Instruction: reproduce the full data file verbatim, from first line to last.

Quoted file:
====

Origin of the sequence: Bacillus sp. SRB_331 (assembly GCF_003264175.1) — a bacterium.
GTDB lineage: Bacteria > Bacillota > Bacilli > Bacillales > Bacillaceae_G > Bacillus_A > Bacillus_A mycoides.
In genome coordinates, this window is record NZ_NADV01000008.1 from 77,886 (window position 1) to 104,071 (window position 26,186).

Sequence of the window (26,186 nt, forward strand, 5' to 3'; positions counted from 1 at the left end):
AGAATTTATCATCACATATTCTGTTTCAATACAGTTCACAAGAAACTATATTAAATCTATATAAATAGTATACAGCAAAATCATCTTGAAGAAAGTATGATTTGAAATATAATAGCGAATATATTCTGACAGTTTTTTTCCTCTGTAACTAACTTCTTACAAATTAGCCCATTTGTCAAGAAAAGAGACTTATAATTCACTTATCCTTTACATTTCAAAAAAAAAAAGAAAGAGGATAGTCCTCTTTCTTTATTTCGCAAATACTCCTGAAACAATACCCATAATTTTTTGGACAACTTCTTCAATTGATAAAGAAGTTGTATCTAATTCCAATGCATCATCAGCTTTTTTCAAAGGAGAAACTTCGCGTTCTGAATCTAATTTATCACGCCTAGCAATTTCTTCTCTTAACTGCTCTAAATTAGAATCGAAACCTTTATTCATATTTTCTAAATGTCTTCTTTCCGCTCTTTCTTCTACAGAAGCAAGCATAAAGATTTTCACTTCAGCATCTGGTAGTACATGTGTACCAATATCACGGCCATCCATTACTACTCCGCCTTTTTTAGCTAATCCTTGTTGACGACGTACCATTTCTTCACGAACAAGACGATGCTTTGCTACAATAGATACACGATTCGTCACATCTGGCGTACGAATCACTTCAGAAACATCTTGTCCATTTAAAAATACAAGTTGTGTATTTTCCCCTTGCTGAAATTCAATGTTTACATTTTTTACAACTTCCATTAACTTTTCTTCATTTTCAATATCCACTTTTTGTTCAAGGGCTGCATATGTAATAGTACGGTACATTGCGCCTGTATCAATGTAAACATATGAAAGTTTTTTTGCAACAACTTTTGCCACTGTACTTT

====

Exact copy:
Origin of the sequence: Bacillus sp. SRB_331 (assembly GCF_003264175.1) — a bacterium.
GTDB lineage: Bacteria > Bacillota > Bacilli > Bacillales > Bacillaceae_G > Bacillus_A > Bacillus_A mycoides.
In genome coordinates, this window is record NZ_NADV01000008.1 from 77,886 (window position 1) to 104,071 (window position 26,186).

Sequence of the window (26,186 nt, forward strand, 5' to 3'; positions counted from 1 at the left end):
AGAATTTATCATCACATATTCTGTTTCAATACAGTTCACAAGAAACTATATTAAATCTATATAAATAGTATACAGCAAAATCATCTTGAAGAAAGTATGATTTGAAATATAATAGCGAATATATTCTGACAGTTTTTTTCCTCTGTAACTAACTTCTTACAAATTAGCCCATTTGTCAAGAAAAGAGACTTATAATTCACTTATCCTTTACATTTCAAAAAAAAAAAGAAAGAGGATAGTCCTCTTTCTTTATTTCGCAAATACTCCTGAAACAATACCCATAATTTTTTGGACAACTTCTTCAATTGATAAAGAAGTTGTATCTAATTCCAATGCATCATCAGCTTTTTTCAAAGGAGAAACTTCGCGTTCTGAATCTAATTTATCACGCCTAGCAATTTCTTCTCTTAACTGCTCTAAATTAGAATCGAAACCTTTATTCATATTTTCTAAATGTCTTCTTTCCGCTCTTTCTTCTACAGAAGCAAGCATAAAGATTTTCACTTCAGCATCTGGTAGTACATGTGTACCAATATCACGGCCATCCATTACTACTCCGCCTTTTTTAGCTAATCCTTGTTGACGACGTACCATTTCTTCACGAACAAGACGATGCTTTGCTACAATAGATACACGATTCGTCACATCTGGCGTACGAATCACTTCAGAAACATCTTGTCCATTTAAAAATACAAGTTGTGTATTTTCCCCTTGCTGAAATTCAATGTTTACATTTTTTACAACTTCCATTAACTTTTCTTCATTTTCAATATCCACTTTTTGTTCAAGGGCTGCATATGTAATAGTACGGTACATTGCGCCTGTATCAATGTAAACATATGAAAGTTTTTTTGCAACAACTTTTGCCACTGTACTTT